Richard Small was alone in the winner's circle after yesterday's $75,000 Snow Goose Handicap at Laurel Park, but he didn't mind. As owner, breeder and trainer of the powerful mare Proud Owner, he didn't have to share any credit, except with jockey Jozbin Santana. And he obliged his rider. "That kid is a natural," Small said. Yesterday's win for Proud Owner was a nice parallel for Small's new life. Small used to handle the free-spending stable of Robert and Harry Meyerhoff, where parties in the winner's circle were exceeded only by the pressure to win with expensive horses.
SPORTS
By Peter Baker and Peter Baker,SUN STAFF | September 5, 1999
Unlike the migratory Canada goose, the snow goose has flourished in the Atlantic Flyway, growing to the point that farmers, landowners and waterfowl managers want great numbers of them eliminated.Snow geese are voracious feeders and destroy habitat by consuming even the roots of plants in coastal marshes and grain fields. The long-term effects of heavy grazing are devastating for other species of waterfowl and wildlife that share habitat with snow geese.Aerial surveys of snow geese on the St. Lawrence River this spring produced an estimate of 800,400 birds staging for their migration north to Bylot Island, the main breeding area in the Canadian Arctic.
SPORTS
By FROM STAFF REPORTS | March 22, 1999
Milton P. Higgins' Merengue sped away from three opponents and easily won the 12th running of the $50,000 Snow Goose Handicap for older fillies and mares yesterday at Laurel Park.A winner of four straight stakes at Laurel, Merengue completed the nine-furlong race in 1 minute, 52 seconds over a muddy race strip under jockey Rick Wilson. Wilson captured all three stakes races carded this weekend at Laurel, winning the Goss L. Stryker with Goodtobeking and the Sagamore Stakes with Fred Bear Claw on Saturday before guiding this winner for trainer Donald Barr.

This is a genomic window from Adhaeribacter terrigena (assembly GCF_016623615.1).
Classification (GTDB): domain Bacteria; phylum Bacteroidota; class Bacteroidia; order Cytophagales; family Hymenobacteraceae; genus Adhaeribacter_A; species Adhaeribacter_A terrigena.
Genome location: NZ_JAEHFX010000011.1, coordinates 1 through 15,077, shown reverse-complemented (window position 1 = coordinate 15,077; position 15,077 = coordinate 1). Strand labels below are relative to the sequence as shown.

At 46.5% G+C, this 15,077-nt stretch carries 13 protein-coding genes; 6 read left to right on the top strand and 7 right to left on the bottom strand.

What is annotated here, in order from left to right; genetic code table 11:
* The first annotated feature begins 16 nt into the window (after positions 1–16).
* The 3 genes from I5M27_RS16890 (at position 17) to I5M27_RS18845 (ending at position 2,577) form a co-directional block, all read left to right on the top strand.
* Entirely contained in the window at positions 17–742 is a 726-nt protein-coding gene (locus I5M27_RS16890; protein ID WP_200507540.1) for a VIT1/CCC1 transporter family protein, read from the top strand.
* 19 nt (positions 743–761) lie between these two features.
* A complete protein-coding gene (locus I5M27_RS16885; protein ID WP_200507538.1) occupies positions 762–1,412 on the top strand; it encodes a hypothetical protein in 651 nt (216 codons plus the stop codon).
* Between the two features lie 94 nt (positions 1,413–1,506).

SPORTS
By Peter Baker and Peter Baker,SUN STAFF | October 11, 1998
Greater snow geese present a burgeoning problem, one the Department of Natural Resources wants to get under control before the population of snows potentially doubles in the next decade.Greater snows have been increasing in the Atlantic Flyway since the mid-1960s. More than 600,000 greater snows now winter in Maryland and Delaware, according to DNR, damaging or destroying habitat critical to the survival of other species -- and perhaps ultimately themselves.Snow geese feed by eating the root stalks of plants such as saltmarsh cordgrass, destroying the entire plant and eventually eliminating the marsh.
SPORTS
By Pete Bielski and Pete Bielski,SPECIAL TO THE SUN | March 15, 1998
The first time the filly G. O'Keefe stepped onto the race track, she jumped a fence and ran home, showing a bad case of nerves. Yesterday, she was steady and resolute.A narrow hole between the filly Assault John and the always-dangerous rail opened up and G. O'Keefe didn't hesitate.With jockey Mark Johnston steering the 4-year-old into the tight quarters with confidence, she came home with the winner's share in the $50,000-added Snow Goose Handicap."It's been a long, hard journey with her," said trainer Donald Barr.